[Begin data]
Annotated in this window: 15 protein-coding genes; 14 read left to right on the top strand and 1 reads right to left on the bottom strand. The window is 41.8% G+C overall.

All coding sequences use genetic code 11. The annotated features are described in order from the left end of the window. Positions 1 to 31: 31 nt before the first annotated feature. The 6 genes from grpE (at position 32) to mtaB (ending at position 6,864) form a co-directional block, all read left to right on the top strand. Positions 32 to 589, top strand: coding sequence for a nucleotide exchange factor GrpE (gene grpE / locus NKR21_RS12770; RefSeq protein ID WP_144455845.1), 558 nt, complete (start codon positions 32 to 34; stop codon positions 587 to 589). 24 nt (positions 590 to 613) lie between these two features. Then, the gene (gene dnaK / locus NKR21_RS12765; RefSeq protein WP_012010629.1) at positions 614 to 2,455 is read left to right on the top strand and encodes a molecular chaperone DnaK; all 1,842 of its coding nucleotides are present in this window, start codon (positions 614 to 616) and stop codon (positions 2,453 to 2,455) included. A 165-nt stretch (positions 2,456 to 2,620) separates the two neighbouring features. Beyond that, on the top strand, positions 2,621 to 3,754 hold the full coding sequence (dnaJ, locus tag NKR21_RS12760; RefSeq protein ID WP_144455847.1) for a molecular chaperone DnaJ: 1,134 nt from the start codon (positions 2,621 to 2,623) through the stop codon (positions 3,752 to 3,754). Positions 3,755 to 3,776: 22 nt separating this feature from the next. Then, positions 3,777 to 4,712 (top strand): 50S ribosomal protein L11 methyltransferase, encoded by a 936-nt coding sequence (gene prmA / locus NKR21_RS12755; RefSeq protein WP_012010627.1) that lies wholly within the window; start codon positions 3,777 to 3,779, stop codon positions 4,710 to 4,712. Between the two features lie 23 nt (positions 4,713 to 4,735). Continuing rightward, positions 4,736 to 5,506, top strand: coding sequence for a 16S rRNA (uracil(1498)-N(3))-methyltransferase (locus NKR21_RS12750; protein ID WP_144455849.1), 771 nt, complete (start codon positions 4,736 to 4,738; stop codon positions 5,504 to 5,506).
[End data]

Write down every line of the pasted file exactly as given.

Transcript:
Annotated in this window: 15 protein-coding genes; 14 read left to right on the top strand and 1 reads right to left on the bottom strand. The window is 41.8% G+C overall.

All coding sequences use genetic code 11. The annotated features are described in order from the left end of the window. Positions 1 to 31: 31 nt before the first annotated feature. The 6 genes from grpE (at position 32) to mtaB (ending at position 6,864) form a co-directional block, all read left to right on the top strand. Positions 32 to 589, top strand: coding sequence for a nucleotide exchange factor GrpE (gene grpE / locus NKR21_RS12770; RefSeq protein ID WP_144455845.1), 558 nt, complete (start codon positions 32 to 34; stop codon positions 587 to 589). 24 nt (positions 590 to 613) lie between these two features. Then, the gene (gene dnaK / locus NKR21_RS12765; RefSeq protein WP_012010629.1) at positions 614 to 2,455 is read left to right on the top strand and encodes a molecular chaperone DnaK; all 1,842 of its coding nucleotides are present in this window, start codon (positions 614 to 616) and stop codon (positions 2,453 to 2,455) included. A 165-nt stretch (positions 2,456 to 2,620) separates the two neighbouring features. Beyond that, on the top strand, positions 2,621 to 3,754 hold the full coding sequence (dnaJ, locus tag NKR21_RS12760; RefSeq protein ID WP_144455847.1) for a molecular chaperone DnaJ: 1,134 nt from the start codon (positions 2,621 to 2,623) through the stop codon (positions 3,752 to 3,754). Positions 3,755 to 3,776: 22 nt separating this feature from the next. Then, positions 3,777 to 4,712 (top strand): 50S ribosomal protein L11 methyltransferase, encoded by a 936-nt coding sequence (gene prmA / locus NKR21_RS12755; RefSeq protein WP_012010627.1) that lies wholly within the window; start codon positions 3,777 to 3,779, stop codon positions 4,710 to 4,712. Between the two features lie 23 nt (positions 4,713 to 4,735). Continuing rightward, positions 4,736 to 5,506, top strand: coding sequence for a 16S rRNA (uracil(1498)-N(3))-methyltransferase (locus NKR21_RS12750; protein ID WP_144455849.1), 771 nt, complete (start codon positions 4,736 to 4,738; stop codon positions 5,504 to 5,506).